image

Figure 3. Atlantic THC strength (Sv) as a function of AB and AL freshwater transports in (a) AD 2000 and (b) AD 3000 minus AD 2000. In Figure 3b, we only indicate differences if the THC is in conveyor mode at AD 2000. The seven reverse diagonals correspond to seven levels of net freshwater flux, dominated by either AL (solid diagonals) or AB (dashed diagonals). Circles and diamonds indicate cases of a collapsed THC in AD 3000, while crosses and squares indicate cases of a recovered THC, both for AL and AB domination respectively. This interpretation of the results is used to infer the likelihood of irreversible collapse (Table 1).

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[11] Figure 3b shows “AD 3000 minus AD 2000” differences in Atlantic overturning strength, as a function of AL and AB freshwater fluxes, wherever the THC is in the conveyor mode at AD 2000. Large negative differences (circles and diamonds) indicate THC bistability, i.e., both conveyor and collapsed states of the THC are stable under the same combination of AL and AB freshwater fluxes, such that THC collapse is irreversible up to AD 3000. Differences elsewhere (crosses and squares) are mostly in the range 0–4 Sv, indicating recovery (and slight strengthening) of the THC by AD 3000. In this region of parameter space, we conclude that the THC is monostable in the conveyor state. Considering the 69 ensemble members with a Conveyor Belt THC at AD 2000 as equally probable, for a given net freshwater flux (equal along reverse diagonals in Figure 3b), the likelihood of irreversible THC collapse is greater if AL dominates the freshwater budget (Table 1). The extreme case is for net flux of −0.377 Sv (bold row in Table 1), in which case irreversible THC collapse is either 100% likely to happen under dominant AL, or 0% likely to happen under dominant AB. Averaged over a limited range of net freshwater flux, −0.290 to −0.464 Sv, irreversible THC collapse is five times more likely under AL dominance than under AB dominance.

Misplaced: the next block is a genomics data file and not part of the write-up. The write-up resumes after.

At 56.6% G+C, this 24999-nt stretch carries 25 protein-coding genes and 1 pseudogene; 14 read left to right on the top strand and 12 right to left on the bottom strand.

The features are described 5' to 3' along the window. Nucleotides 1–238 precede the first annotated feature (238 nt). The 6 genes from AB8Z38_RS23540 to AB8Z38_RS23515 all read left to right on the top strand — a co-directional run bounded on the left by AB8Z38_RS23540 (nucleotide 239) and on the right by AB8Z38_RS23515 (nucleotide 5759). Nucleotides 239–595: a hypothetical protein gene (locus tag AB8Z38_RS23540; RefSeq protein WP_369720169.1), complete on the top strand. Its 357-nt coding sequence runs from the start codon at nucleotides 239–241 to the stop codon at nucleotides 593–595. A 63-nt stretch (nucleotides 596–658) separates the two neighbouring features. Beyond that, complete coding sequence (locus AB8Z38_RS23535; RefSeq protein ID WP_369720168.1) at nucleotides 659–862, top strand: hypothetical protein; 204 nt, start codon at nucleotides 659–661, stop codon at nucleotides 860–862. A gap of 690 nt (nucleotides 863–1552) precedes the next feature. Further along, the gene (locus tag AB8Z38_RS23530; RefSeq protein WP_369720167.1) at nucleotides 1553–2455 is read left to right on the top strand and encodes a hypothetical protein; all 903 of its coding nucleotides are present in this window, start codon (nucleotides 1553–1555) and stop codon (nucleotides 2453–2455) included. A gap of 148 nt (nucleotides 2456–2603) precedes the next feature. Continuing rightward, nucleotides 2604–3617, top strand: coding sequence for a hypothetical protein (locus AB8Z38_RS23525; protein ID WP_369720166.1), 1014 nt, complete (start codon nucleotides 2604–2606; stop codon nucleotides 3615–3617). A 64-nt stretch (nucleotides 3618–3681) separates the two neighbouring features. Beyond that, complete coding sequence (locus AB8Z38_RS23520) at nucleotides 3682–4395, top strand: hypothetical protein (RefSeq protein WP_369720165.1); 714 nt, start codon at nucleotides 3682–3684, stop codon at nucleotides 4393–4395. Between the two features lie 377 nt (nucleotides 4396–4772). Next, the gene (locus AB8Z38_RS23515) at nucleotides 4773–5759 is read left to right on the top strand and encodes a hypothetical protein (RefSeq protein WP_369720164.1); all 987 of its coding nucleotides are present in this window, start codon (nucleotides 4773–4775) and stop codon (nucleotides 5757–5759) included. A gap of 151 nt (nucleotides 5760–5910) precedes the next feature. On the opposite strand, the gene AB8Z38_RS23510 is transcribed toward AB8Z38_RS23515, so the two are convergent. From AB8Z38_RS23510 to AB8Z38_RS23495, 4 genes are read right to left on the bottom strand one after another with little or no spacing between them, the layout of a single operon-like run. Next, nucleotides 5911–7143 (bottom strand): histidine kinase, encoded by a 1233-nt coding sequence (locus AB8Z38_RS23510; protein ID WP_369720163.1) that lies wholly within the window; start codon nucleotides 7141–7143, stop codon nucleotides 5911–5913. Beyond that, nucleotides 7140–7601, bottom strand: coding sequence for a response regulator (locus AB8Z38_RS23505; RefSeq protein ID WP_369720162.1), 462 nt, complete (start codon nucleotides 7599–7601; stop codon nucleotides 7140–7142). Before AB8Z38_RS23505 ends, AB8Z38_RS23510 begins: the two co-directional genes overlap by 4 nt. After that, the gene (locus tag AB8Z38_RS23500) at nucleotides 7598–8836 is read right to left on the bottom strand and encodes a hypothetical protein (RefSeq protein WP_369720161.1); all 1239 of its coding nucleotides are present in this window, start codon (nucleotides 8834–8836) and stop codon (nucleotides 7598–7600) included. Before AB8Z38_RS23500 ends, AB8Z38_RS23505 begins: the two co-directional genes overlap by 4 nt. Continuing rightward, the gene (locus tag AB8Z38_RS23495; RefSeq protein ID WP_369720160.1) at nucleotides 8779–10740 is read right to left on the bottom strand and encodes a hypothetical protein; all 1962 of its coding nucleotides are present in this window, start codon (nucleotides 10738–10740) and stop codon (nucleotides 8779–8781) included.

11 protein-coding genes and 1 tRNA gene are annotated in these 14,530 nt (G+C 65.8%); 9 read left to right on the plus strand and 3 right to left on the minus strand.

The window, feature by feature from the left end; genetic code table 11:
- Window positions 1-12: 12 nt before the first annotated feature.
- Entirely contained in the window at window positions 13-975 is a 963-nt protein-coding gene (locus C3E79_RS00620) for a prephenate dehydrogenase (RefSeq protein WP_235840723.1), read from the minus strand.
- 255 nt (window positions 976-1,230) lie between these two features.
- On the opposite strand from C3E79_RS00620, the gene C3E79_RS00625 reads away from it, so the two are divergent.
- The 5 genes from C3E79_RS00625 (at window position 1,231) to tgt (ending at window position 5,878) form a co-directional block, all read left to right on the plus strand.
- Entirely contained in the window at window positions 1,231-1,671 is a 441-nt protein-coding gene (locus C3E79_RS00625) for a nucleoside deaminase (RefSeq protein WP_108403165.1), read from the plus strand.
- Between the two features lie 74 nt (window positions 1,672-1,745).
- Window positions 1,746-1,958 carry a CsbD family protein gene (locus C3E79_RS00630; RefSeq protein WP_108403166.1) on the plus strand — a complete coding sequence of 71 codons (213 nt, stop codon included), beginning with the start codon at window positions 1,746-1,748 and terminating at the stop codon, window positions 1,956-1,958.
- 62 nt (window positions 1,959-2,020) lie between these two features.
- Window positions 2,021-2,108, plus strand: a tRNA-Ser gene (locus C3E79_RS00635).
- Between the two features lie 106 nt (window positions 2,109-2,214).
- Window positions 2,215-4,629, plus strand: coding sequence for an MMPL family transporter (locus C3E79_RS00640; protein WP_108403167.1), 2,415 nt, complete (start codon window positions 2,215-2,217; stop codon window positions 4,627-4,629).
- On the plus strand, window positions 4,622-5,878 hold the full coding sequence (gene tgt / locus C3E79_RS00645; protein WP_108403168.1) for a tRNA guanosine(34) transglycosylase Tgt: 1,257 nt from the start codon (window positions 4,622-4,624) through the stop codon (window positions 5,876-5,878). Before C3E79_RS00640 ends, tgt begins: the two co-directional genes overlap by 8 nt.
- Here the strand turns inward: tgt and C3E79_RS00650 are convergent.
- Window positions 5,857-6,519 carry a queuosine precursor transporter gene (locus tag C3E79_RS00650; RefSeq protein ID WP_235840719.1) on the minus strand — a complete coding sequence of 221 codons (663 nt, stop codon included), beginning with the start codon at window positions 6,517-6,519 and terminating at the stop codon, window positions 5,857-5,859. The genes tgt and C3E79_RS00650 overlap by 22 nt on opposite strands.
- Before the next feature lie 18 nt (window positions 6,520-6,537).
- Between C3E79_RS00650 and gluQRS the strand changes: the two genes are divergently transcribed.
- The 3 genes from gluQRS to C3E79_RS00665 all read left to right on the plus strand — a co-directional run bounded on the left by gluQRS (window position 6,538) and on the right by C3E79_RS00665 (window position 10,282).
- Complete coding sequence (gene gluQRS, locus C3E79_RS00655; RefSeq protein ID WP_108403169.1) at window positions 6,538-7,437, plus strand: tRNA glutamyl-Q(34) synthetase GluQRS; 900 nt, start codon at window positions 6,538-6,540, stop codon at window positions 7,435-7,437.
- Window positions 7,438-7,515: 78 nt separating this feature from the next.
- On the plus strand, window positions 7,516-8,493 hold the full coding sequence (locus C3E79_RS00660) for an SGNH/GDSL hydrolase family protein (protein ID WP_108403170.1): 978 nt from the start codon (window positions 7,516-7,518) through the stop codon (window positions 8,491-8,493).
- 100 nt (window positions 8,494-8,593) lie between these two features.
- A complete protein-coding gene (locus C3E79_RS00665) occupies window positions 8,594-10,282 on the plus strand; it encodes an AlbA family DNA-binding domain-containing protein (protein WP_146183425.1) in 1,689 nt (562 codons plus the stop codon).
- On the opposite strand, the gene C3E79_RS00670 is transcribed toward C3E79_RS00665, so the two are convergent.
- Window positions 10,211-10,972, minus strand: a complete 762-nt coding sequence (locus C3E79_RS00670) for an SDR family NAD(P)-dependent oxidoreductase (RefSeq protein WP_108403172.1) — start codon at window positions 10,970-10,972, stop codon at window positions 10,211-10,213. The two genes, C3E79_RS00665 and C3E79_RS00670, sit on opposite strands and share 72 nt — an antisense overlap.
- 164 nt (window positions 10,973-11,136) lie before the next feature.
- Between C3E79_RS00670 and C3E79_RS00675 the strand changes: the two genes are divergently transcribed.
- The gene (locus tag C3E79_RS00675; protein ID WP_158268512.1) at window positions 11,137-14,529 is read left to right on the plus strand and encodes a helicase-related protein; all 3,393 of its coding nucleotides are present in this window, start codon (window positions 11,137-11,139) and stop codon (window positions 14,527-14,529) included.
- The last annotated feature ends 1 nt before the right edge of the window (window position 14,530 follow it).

Table 1. Likelihood of Irreversible THC Collapse Under Dominant AL or AB Fluxes, for Increasing Atlantic Freshwater Lossa
Net Freshwater Flux, SvLikelihood of Irreversible Collapse, %
AL DominantAB Dominant
  • a

    Net freshwater flux is the sum of AL and AB fluxes. “AL dominant” (“AB dominant”) Likelihoods are obtained from “AD 3000 minus AD 2000” differences in THC strength, above (below) the dotted leading diagonal in Figure 3b: we divide the total number of pixels indicating AD 3000 collapse (circles and diamonds) along the solid (dashed) reverse diagonals by the total number of pixels. In the case that AB and AL fluxes are equal (i.e., lie along the leading diagonal), half-pixels are counted.

−0.29010045
−0.31910040
−0.34810011
−0.3771000
−0.406570
−0.435330
−0.46400
Average (−0.290 to −0.464)7014

[12] It has been argued that THC stability is linked to the strength and mode of oceanic freshwater transport at the Atlantic southern boundary [de Vries and Weber, 2005], which is in turn controlled by the combination of AB and AL. Figure 4 shows Atlantic salinity transports in AD 2000 for two ensemble members at the opposite ends of the reverse diagonal for which Atlantic net freshwater flux is −0.377 Sv (Figure 3b), corresponding to a THC that is bistable (Figure 4a) or monostable (Figure 4b). The different transient THC responses in these two ensemble members are indicated by the dotted curves in Figure 2c. Also shown in Figure 4 are the overturning, gyre and diffusion components of the total salinity transport. The gyre component is obtained as a difference between total advection and overturning components.

image

Figure 4. Atlantic salinity transports (Sv.psu) in AD 2000 for two ensemble members at the opposite ends of the “0.377 Sv diagonal” of Figure 3b: (a) AB flux = 0.087, AL flux = 0.290 Sv (“AL-dominated”) and (b) AB flux = 0.290, AL flux = 0.087 Sv (“AB-dominated”). Total salinity transport is decomposed into overturning, gyre and diffusion components.